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How Branded Podcasts Can Work For Radio

Updated: Nov 6, 2019

How can your radio station make money from podcasting beyond selling the spots on them? The answer is branded content.

Almost every podcast producer in the business now has a department dedicated to creating podcasts for brands. While companies like iHeart are pouring serious resources into branded content, other radio companies haven’t yet dipped their toes into the water, even though it would benefit their clients and their revenue stream. Before I explain how branded podcasts could work for your clients, let’s start with defining the basics of branded podcasts.

Podcasts for brands use entertainment to build relationships and authority. By building these relationships and trust, you build brand advocates who willingly promote your brand because they believe in what you do. These podcasts can revolve around interviews, creative storytelling, fiction, or any other genre. They should not be infomercials, paid programming, or a sales pitch from a company CEO. When done right, the listener is not hit over the head with the company but is introduced to the brand’s value through entertainment.

So what is the upside for a brand producing its own podcast?

  • Podcasts reach folks who refer to themselves as “ad skippers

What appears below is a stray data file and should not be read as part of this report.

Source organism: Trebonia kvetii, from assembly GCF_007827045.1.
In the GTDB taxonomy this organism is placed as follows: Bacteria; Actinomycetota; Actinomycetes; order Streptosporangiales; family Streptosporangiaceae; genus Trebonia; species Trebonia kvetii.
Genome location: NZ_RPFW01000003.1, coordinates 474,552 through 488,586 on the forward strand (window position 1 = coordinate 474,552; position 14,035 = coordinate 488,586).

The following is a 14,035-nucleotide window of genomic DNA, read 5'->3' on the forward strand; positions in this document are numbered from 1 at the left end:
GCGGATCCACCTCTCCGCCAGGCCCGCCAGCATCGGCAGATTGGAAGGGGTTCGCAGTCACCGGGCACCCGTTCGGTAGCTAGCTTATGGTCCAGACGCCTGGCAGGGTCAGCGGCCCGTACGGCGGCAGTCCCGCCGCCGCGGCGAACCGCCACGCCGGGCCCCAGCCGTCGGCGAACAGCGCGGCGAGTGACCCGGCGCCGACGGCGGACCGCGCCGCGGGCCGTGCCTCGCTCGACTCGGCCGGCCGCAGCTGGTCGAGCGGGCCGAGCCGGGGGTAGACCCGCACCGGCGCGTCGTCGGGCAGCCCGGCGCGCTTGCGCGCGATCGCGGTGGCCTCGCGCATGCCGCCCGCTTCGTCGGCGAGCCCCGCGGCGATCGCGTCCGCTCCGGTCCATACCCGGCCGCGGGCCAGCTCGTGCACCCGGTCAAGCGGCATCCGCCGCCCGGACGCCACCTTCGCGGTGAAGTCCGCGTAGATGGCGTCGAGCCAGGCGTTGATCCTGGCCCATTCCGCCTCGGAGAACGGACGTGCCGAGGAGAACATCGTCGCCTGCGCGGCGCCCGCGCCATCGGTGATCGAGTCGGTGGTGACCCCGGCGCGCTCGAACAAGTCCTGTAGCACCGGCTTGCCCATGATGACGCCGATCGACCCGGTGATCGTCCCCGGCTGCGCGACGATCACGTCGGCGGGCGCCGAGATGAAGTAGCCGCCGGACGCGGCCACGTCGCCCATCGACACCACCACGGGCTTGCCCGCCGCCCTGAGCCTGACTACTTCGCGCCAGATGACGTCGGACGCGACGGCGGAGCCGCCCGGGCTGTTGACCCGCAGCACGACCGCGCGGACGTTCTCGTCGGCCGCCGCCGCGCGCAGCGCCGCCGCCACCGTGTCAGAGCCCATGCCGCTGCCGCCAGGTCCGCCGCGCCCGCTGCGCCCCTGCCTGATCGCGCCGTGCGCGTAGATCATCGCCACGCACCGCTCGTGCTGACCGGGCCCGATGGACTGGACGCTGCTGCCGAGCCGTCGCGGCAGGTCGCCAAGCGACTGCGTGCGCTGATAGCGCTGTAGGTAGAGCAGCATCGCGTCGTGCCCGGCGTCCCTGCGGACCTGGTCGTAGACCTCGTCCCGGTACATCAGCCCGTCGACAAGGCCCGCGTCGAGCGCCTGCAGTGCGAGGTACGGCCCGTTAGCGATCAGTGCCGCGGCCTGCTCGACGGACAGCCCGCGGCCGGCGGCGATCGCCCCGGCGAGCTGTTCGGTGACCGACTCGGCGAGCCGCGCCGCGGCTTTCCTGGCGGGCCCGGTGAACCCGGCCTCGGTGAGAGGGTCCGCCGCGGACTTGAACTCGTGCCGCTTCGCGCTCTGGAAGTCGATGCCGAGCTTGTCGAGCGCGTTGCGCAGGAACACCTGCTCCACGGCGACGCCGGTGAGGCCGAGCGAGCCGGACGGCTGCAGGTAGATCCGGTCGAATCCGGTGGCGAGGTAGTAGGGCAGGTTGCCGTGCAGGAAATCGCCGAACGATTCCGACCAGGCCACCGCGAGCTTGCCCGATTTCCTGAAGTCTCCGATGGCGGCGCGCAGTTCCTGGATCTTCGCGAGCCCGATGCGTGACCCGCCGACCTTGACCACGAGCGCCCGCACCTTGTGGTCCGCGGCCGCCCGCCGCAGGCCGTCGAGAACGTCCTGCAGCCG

• Podcast listeners are more likely to follow a brand on social media

  • Podcasts provide incredible metrics to tell you who is listening and what is resonating with them.

  • Podcasts integrate well with other digital marketing efforts.

How does that make sense for you and your station’s sales team? By helping a brand create a podcast, you give them something they can promote on-air and through your station’s other digital platforms. I have created podcasts for brands that then spent 6 digits on schedules to promote them. So the formula is to create the content for your client, then sell them the airtime to promote it using both over the air and digital inventory.

The obstacle for most stations is production.

Creating a podcast is not something a part-time radio producer with little experience can truly do to a level that will make the podcast stand out or a client happy. There is also a lot of time-consuming hand-holding that comes with creating the content with the client. Great podcasts take time and effort and an experienced team. I guess this is the part where I mention that my team can do that for you and has decades of experience with radio and radio sales. You build in the hard cost, we take care of the production. You’re welcome.

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